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As slip-ups go, hitting the button that let out Google’s quarterlies early was expensive – try 9 per cent of the value of one of the world’s most valuable companies.
It was a printer’s mistake – how ironic an old world communicator should undermine such a cutting edge outfit. The market was spooked by the unexpected announcement but the real news was, after all, that Google’s Q3 earnings were 20 per cent down on last year and that was worse than any analyst’s predictions.
So what’s going on? Larry Page, the CEO and, remember, the founder who has stepped back in taking back over from a professional manager, apologised for the ‘scramble’. He explained that Google had had a strong quarter and intoned: “I am also really excited about the progress we’re making creating a beautifully simple, intuitive Google experience across all devices.” Yadda Yadda Yadda.
What really went wrong is that Google met the real world for the first time. Google was a brilliant idea brought to market early and then executed brilliantly. That momentum brought it sector domination and that has brought it fabulous success in the face of a world recession.
Then, for good reason, it bought Motorola – there were quite a lot of compelling strategic reasons and also the benefit of Motorola being cheap at a time when Google was one of the few companies that could afford even the reduced price. But it was a bit much – wasn’t it – to expect these genius innovators would also be outstandingly gifted at the dull stuff of integrating a highly technical but also highly traditional hierarchical global company? They’re not terrible at it (or at least the evidence either way is yet to emerge) but it is really difficult stuff that everyone always underestimates. Surprise, surprise, the integration is costing a lot more than forecast.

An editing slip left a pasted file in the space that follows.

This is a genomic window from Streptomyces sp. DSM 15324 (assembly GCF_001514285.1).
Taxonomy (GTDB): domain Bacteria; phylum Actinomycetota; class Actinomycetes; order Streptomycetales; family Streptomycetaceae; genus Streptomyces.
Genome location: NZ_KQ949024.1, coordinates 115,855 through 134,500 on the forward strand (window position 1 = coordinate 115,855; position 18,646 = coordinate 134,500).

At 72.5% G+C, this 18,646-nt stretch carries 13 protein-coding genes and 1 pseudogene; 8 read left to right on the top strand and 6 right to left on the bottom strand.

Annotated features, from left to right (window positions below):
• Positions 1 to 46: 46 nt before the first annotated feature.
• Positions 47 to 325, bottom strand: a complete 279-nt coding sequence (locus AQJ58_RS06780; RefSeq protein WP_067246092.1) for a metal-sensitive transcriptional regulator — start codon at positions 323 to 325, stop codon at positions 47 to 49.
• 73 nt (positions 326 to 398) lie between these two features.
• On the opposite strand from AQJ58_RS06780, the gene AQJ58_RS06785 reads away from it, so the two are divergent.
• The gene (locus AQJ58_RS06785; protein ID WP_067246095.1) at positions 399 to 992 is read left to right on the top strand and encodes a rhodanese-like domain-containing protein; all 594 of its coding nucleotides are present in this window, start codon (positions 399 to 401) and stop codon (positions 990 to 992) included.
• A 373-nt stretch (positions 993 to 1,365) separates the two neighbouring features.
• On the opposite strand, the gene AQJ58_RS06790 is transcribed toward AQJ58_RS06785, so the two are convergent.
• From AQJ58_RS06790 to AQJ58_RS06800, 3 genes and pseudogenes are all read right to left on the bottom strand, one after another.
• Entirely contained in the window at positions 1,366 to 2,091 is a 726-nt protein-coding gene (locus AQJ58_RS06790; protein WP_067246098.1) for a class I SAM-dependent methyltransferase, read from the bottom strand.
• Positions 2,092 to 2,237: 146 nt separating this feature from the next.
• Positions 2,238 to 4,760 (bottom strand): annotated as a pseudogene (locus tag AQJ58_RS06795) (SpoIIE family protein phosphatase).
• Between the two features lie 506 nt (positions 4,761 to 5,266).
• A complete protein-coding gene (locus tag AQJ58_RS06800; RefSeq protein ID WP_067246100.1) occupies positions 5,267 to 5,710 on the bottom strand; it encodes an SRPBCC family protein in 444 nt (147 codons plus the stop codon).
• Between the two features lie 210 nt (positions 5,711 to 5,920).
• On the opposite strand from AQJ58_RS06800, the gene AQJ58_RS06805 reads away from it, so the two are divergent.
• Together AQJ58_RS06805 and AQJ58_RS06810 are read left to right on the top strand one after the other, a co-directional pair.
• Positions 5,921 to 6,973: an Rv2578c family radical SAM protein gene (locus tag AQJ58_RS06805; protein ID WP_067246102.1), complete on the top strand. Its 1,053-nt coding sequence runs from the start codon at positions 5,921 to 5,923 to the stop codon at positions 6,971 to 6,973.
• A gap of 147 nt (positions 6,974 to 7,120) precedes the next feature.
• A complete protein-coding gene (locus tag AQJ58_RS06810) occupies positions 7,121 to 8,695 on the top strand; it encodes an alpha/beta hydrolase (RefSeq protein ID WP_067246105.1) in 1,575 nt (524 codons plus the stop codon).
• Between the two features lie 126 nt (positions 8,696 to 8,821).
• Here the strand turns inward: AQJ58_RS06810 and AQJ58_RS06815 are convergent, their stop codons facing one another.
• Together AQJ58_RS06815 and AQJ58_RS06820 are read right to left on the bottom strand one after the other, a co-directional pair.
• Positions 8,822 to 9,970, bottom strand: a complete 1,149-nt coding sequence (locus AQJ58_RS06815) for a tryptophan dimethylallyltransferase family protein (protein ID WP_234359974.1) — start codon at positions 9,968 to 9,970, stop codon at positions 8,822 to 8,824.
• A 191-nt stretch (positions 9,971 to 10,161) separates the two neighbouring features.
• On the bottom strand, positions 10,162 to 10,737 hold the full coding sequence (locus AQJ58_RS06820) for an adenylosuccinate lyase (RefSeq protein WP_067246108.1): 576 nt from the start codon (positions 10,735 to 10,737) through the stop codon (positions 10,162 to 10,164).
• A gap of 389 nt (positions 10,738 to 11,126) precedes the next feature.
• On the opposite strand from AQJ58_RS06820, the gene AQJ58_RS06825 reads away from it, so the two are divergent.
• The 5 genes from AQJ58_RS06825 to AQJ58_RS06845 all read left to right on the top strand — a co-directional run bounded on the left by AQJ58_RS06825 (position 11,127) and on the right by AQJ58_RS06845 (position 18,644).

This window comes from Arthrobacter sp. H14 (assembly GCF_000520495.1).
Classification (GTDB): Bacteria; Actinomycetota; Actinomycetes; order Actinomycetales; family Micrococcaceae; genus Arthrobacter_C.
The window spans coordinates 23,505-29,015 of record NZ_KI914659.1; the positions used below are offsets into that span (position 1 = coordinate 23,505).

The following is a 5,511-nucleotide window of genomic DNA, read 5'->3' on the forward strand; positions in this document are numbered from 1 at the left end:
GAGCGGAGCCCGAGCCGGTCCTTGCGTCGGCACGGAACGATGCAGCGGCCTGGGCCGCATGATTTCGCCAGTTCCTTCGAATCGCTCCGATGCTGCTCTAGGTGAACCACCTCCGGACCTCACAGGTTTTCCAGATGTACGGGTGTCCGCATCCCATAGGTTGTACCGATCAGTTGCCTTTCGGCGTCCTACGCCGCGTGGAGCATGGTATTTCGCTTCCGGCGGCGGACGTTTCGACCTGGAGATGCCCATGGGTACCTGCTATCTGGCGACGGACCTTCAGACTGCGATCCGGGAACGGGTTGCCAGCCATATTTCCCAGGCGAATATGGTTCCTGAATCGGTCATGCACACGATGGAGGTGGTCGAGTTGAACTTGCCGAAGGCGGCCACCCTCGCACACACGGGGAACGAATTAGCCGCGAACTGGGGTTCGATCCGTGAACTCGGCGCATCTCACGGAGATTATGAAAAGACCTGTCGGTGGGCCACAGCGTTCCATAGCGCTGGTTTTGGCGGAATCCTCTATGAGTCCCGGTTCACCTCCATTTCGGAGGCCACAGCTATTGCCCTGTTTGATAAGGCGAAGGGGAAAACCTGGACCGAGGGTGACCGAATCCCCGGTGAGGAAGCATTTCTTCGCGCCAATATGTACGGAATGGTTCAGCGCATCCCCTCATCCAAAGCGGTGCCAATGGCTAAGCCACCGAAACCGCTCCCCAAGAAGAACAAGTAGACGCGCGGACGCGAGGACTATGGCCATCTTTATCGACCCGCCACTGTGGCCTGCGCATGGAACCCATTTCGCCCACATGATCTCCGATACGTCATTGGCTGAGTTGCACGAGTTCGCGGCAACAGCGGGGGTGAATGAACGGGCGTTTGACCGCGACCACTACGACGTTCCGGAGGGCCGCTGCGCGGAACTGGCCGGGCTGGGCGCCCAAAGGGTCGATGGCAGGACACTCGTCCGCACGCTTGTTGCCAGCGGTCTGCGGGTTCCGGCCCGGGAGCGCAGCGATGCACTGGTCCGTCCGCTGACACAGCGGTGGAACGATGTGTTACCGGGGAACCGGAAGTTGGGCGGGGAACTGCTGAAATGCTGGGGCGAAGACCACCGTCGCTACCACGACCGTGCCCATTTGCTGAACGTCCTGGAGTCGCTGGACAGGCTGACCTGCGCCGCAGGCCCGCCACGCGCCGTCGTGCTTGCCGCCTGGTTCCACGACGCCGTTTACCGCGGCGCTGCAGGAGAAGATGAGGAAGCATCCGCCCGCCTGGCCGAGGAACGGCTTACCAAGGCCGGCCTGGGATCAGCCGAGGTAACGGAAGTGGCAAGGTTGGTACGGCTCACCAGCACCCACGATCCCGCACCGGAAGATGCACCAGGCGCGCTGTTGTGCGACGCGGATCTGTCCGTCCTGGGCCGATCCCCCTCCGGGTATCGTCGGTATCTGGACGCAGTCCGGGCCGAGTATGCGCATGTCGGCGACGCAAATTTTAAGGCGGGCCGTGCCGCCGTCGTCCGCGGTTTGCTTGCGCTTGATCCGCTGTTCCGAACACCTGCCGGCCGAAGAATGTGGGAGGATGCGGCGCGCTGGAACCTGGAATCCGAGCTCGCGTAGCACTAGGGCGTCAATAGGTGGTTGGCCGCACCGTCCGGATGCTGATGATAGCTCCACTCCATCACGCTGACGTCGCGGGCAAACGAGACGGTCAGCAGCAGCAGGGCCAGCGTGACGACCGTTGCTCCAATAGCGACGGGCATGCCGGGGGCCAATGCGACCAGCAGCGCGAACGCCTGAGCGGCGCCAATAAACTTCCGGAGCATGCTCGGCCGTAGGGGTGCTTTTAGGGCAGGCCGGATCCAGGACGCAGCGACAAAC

Add top that the very prosaic but, nonetheless, profit harming strong dollar – Google is a global earner after all, and you have identified the hole. It is nothing to do with fundamentals. Google is the opposite of Facebook. It is a business whose function is its business model and its business model makes a lot of money and looks set to do so for a long, long time. Facebook has a function that may or may not be a business model and is having a hard time making money. Facebook stock has already – as predicted here – taken a proper (and wholly justified) kicking and will take years to recover, if it ever does. Google will be fine and will recover within days or weeks.